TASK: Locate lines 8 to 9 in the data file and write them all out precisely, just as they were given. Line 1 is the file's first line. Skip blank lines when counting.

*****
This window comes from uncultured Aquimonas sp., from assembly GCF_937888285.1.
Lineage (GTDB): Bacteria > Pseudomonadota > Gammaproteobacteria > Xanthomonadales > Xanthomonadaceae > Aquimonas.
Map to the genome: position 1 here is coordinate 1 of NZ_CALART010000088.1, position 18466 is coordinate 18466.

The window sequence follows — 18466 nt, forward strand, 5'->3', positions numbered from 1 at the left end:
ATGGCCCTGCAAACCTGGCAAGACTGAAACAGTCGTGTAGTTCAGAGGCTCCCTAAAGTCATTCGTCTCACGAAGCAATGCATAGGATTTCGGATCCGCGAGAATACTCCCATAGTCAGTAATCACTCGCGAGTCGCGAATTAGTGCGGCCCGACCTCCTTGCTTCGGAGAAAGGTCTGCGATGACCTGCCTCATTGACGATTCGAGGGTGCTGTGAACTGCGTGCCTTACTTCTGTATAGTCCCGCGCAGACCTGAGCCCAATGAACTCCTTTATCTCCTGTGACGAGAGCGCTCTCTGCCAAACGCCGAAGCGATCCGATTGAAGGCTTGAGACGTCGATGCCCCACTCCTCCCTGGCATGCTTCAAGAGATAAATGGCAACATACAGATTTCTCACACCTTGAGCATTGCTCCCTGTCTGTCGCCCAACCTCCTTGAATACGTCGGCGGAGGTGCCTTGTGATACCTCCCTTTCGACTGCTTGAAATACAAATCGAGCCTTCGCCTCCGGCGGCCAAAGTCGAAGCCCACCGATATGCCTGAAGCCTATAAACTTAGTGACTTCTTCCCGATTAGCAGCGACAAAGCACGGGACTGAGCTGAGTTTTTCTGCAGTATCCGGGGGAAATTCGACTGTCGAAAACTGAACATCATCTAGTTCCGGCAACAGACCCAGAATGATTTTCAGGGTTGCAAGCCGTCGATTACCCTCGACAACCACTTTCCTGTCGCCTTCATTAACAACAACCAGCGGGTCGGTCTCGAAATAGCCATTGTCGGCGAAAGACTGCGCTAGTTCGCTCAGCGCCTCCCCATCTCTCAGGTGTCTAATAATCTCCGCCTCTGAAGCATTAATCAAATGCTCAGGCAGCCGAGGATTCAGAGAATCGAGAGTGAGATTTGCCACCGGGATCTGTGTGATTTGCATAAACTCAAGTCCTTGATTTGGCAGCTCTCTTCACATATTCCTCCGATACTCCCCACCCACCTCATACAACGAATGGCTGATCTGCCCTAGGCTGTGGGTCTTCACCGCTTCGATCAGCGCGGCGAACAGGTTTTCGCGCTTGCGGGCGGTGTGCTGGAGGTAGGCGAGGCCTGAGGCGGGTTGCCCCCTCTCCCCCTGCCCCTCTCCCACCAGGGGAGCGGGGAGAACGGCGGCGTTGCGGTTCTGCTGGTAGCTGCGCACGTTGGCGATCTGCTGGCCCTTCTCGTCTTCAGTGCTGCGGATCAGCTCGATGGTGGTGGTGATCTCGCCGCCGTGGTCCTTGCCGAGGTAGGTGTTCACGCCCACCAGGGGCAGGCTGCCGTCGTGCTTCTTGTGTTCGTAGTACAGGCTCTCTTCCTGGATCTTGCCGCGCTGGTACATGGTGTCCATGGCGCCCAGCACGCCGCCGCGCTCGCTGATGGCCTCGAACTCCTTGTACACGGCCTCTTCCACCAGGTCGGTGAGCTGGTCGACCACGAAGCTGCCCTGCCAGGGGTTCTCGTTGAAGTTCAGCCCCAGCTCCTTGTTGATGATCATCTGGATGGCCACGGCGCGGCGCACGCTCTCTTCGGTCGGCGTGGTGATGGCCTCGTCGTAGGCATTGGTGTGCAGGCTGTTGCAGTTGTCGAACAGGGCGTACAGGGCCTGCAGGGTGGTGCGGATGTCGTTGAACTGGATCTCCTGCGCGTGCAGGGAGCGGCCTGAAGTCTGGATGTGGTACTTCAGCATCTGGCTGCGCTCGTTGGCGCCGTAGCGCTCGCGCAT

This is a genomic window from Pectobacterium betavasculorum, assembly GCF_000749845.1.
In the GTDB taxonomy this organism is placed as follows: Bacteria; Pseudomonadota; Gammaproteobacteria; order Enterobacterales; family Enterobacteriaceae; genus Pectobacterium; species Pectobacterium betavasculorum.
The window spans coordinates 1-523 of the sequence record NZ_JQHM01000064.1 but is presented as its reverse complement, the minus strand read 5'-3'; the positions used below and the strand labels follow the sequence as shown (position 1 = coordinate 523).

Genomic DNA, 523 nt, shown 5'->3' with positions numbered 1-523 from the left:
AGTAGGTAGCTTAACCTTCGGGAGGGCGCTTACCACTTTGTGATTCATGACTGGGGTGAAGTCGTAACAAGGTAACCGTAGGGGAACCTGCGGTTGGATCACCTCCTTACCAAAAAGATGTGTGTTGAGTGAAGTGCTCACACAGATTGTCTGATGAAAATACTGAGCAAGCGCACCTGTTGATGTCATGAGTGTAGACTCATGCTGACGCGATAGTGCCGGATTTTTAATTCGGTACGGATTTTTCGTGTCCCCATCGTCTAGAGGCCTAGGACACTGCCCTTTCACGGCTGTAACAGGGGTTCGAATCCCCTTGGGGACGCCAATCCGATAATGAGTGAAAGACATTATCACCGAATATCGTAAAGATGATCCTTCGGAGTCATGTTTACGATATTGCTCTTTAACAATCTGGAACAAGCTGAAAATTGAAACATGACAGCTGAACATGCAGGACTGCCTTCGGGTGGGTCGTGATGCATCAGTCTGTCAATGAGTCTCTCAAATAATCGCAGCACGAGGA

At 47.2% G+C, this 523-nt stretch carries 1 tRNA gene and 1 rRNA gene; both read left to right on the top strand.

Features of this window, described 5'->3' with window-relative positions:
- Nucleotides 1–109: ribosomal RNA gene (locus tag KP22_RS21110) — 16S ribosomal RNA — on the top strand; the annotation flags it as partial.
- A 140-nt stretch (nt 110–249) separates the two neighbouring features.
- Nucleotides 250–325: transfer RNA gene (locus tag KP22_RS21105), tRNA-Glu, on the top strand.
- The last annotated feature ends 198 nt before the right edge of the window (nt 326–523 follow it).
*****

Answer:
The window spans coordinates 1-523 of the sequence record NZ_JQHM01000064.1 but is presented as its reverse complement, the minus strand read 5'-3'; the positions used below and the strand labels follow the sequence as shown (position 1 = coordinate 523).

Genomic DNA, 523 nt, shown 5'->3' with positions numbered 1-523 from the left: